- Code and data will be in different segments, and near pointers are always used. There will be 64 KB of space for code and 64 KB for data/stack.
- Code pointers will use far pointers (16:16 bit), enabling access to 1 MB. Data pointers remain to be of the near type.
- Data pointers will use far and code will use near pointers.
- Code and data pointers will be far.
In the context of IBM PC compatible and Wintel platforms, a 16-bit application is any software written for MS-DOS, OS/2 1.x or early versions of Microsoft Windows which originally ran on the 16-bit Intel 8088 and Intel 80286 microprocessors. Such applications used a 20-bit or 24-bit segment or selector-offset address representation to extend the range of addressable memory locations beyond what was possible using only 16-bit addresses. Programs containing more than 216 bytes (64 kilobytes) of instructions and data therefore required special instructions to switch between their 64-kilobyte segments, increasing the complexity of programming 16-bit applications.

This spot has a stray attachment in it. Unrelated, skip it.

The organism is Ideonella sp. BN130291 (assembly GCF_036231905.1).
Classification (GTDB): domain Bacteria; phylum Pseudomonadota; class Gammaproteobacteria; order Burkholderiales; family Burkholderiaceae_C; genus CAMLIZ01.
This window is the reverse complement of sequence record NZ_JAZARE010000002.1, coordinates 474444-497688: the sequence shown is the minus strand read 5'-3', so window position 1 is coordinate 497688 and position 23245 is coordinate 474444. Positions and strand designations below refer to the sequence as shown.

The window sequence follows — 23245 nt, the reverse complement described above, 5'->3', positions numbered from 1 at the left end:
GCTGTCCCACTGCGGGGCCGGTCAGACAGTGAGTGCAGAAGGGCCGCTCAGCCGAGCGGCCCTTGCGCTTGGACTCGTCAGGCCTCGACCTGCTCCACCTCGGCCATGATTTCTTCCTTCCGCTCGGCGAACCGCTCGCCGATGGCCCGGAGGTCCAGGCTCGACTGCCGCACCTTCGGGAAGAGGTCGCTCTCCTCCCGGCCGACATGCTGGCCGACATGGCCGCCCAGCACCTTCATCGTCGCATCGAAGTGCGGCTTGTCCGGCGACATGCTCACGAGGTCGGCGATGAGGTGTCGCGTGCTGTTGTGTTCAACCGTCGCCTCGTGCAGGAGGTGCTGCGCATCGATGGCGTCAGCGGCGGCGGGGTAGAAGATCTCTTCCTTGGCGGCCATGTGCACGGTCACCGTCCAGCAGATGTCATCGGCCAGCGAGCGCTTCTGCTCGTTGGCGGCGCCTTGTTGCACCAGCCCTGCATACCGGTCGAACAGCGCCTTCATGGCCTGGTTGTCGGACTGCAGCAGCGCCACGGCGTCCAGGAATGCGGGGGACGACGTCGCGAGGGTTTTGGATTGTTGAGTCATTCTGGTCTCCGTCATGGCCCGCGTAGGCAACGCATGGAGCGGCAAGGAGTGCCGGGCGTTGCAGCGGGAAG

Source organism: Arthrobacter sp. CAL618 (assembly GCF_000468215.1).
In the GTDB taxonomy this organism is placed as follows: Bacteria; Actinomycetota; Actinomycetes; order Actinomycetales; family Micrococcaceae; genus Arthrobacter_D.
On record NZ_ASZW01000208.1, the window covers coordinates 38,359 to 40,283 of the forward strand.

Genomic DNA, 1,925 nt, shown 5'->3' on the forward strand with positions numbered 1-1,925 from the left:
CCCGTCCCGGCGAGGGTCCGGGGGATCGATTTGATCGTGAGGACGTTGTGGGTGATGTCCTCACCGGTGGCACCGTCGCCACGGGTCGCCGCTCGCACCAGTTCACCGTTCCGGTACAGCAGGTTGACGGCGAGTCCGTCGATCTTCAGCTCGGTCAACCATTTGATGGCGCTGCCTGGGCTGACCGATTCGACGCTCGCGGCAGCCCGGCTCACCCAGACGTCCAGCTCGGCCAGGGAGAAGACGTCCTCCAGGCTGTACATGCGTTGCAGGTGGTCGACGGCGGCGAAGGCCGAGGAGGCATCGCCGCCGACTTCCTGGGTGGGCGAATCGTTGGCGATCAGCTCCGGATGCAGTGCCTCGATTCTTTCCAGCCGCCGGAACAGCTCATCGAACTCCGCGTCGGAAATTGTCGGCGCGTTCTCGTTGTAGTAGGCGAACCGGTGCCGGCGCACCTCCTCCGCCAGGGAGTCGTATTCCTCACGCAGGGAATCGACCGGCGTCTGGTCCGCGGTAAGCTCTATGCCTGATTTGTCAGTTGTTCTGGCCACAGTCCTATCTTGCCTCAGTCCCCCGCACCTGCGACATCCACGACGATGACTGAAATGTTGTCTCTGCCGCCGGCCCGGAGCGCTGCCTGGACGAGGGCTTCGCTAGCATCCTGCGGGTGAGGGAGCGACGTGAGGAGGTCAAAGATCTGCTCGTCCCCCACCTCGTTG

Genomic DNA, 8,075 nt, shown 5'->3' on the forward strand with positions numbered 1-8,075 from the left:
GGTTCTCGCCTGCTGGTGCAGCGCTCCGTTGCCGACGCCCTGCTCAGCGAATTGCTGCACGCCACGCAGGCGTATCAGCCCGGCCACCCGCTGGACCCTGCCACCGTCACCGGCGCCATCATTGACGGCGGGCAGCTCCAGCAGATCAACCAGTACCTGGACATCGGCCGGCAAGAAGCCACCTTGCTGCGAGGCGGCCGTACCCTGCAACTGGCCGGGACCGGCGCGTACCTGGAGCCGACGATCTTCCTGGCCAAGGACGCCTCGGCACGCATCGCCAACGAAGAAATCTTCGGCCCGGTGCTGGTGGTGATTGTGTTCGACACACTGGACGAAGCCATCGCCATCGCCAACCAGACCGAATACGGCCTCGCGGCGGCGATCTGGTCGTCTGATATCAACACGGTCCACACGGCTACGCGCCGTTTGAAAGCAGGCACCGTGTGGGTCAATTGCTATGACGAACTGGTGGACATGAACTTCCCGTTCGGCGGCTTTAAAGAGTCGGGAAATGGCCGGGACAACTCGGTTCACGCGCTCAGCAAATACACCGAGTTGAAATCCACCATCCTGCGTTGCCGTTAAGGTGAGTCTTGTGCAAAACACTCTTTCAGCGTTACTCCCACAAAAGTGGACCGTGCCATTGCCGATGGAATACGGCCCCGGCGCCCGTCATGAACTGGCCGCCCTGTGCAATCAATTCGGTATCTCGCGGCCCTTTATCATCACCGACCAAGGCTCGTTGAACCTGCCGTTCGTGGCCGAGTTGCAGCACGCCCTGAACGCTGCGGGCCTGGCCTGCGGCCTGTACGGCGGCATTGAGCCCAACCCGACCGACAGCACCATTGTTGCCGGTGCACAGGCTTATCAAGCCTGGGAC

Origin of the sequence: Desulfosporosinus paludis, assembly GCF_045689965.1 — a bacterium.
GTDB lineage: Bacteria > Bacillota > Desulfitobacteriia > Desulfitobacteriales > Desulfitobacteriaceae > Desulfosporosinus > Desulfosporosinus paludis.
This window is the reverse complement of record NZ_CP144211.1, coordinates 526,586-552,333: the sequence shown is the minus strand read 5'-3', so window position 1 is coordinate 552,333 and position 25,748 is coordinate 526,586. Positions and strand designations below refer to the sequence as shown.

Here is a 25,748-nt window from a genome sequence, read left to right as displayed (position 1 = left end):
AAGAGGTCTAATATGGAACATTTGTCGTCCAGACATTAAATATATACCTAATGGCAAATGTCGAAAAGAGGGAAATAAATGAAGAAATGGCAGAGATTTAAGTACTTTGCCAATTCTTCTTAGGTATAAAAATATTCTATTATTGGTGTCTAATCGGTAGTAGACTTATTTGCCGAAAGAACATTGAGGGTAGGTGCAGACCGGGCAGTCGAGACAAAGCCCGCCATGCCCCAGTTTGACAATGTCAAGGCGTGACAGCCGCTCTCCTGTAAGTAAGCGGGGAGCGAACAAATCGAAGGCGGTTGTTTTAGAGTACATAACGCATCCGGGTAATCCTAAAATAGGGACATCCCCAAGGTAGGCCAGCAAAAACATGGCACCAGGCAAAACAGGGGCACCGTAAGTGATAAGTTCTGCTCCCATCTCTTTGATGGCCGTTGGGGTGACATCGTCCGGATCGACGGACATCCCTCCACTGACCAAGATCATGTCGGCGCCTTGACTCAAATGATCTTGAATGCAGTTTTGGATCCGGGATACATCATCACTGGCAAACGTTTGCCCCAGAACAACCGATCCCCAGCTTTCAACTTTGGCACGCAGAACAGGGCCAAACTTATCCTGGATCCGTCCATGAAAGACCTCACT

List of 16-bit CPUs
- Data General
- Digital Equipment Corporation
- General Instrument
- Honeywell Level 6/DPS 6
- National Semiconductor
- Texas Instruments
- Western Design Center
- Western Digital
- Microprocessor: 16-bit designs
- Influence of the IBM PC on the personal computer market: Before the IBM PC's introduction
- 74181 (key component of some early 16-bit and other CPUs)
- Audio bit depth – as 16-bit is the most common bit depth used, e.g. on CD audio.
- Computer History Museum, Year 1951 (see also Year 1943).
- Digital Press, Digital at Work, Pearson, 1992, ISBN 1-55558-092-0, pp. 4, 23.
- IBM Archives, The IBM 1130 computing system.
- Computer History Museum, "HP 2116".
- Computer History Museum, "Data General Nova minicomputer".
- Digital Press, Digital at Work, Pearson, 1992, ISBN 1-55558-092-0, pp. 58–61.
- "16-bit Microprocessors". CPU Museum. Retrieved 5 October 2010.
- "History". PFU. Retrieved 5 October 2010.
- Motorola, Inc., Motorola M68000 Family, Programmer's Reference Manual, 1992, sec. 2.4, p. 2–21.
- Borland Turbo C++ 1.01 in-program manual